USS Ronald Reagan (CVN-76) finished a more-than-five-month patrol in the Pacific over the weekend — a 20-year record.
Reagan, which is the service’s forward-deployed carrier, pulled into its homeport of Yokosuka, Japan, on Saturday, the Navy said in a news release. Reagan had been on patrol for 159 days, the longest patrol for a Japan-based carrier since 1999. In 1999, then Forward Deployed Naval Force-based USS Kitty Hawk (CV-63) was on patrol for 176 days in the Middle East and the Western Pacific, according to USNI News carrier deployment data.
Japan-based U.S. carriers typically make two shorter patrols every year, with a maintenance period in Yokosuka.
“Ronald Reagan’s flexible presence is a key element in helping assure our regional allies and partners that the United States remains committed to ensuring freedom of the seas,” Capt. Fred Goldhammer, Reagan’s commanding officer, said in a statement.
“From the international dateline to the Indian Ocean to the Philippine Sea, and everywhere in between, onboard Ronald Reagan we seek to preserve ‘peace through strength,’ and remain ready to answer the call.”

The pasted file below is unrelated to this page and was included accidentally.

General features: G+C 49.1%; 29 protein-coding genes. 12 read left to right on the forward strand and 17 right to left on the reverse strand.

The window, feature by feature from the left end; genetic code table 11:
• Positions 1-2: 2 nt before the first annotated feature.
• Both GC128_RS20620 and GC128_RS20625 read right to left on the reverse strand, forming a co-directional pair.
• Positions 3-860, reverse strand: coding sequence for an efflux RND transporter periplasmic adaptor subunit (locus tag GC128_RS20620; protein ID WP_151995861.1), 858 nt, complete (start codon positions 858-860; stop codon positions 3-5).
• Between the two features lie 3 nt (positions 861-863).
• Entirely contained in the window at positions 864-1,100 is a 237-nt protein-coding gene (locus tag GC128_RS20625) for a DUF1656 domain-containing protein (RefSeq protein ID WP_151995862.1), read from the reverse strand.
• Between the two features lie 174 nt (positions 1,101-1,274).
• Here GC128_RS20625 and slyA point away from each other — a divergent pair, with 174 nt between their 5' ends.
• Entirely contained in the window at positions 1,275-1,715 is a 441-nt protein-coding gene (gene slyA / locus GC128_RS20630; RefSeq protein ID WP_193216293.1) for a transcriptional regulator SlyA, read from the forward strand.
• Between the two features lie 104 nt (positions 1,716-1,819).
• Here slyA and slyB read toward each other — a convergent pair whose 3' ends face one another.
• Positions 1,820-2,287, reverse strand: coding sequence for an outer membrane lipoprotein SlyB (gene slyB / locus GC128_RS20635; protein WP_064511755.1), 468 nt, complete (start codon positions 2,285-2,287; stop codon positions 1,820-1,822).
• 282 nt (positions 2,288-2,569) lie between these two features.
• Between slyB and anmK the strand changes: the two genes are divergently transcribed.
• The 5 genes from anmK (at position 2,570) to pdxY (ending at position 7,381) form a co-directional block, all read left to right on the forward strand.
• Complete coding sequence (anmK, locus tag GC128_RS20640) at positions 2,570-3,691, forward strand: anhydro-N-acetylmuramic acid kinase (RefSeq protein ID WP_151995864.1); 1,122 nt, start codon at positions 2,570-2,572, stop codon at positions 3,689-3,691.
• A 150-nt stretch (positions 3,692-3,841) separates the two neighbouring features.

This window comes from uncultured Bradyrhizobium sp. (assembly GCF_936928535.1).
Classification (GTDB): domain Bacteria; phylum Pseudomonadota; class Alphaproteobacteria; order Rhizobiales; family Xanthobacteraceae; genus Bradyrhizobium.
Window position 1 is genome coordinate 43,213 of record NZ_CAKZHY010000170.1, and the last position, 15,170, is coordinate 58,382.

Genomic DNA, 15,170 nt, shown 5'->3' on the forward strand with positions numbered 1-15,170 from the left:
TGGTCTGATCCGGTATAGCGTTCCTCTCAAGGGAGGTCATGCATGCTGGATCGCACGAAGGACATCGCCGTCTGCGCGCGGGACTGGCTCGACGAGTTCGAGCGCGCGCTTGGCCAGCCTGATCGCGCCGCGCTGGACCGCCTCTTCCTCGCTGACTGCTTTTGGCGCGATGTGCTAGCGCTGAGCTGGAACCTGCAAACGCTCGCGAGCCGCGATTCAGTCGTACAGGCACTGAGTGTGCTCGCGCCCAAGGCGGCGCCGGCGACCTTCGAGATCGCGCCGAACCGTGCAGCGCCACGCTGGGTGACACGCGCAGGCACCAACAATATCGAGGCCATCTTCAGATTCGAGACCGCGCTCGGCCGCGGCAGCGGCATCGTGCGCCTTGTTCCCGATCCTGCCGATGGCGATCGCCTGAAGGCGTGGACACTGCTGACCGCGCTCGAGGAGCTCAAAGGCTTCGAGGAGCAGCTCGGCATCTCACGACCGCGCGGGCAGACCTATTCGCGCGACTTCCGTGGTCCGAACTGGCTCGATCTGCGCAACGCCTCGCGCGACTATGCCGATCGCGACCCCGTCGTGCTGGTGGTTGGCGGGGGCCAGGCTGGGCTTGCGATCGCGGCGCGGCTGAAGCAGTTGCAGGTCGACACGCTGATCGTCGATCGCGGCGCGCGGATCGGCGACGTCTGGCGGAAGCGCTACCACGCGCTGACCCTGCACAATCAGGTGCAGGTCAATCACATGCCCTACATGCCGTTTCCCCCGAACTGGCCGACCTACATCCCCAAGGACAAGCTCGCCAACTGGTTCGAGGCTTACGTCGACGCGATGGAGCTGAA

Reagan in early May left Japan for sea trials before beginning its Western Pacific patrol in June, USNI News previously reported. During its patrol, the carrier participated in drills with USS Nimitz (CVN-68) in the South China Sea in early July.
Meanwhile, amphibious assault ship USS America (LHA-6) is also back in its Japan homeport in Sasebo, according to the USNI News Fleet Tracker. Both America and Reagan participated in exercise Valiant Shield 2020 in September.
Nimitz, which had most recently been operating in the Middle East, is now in the U.S. 7th Fleet area of responsibility with its strike group, according to the Fleet Tracker. USNI News last week reported that the carrier was heading to India’s Malabar exercise to drill with one of India’s aircraft carriers.
Nimitz had been in the Persian Gulf for nearly two months when it left last week for the Indian-led naval exercise.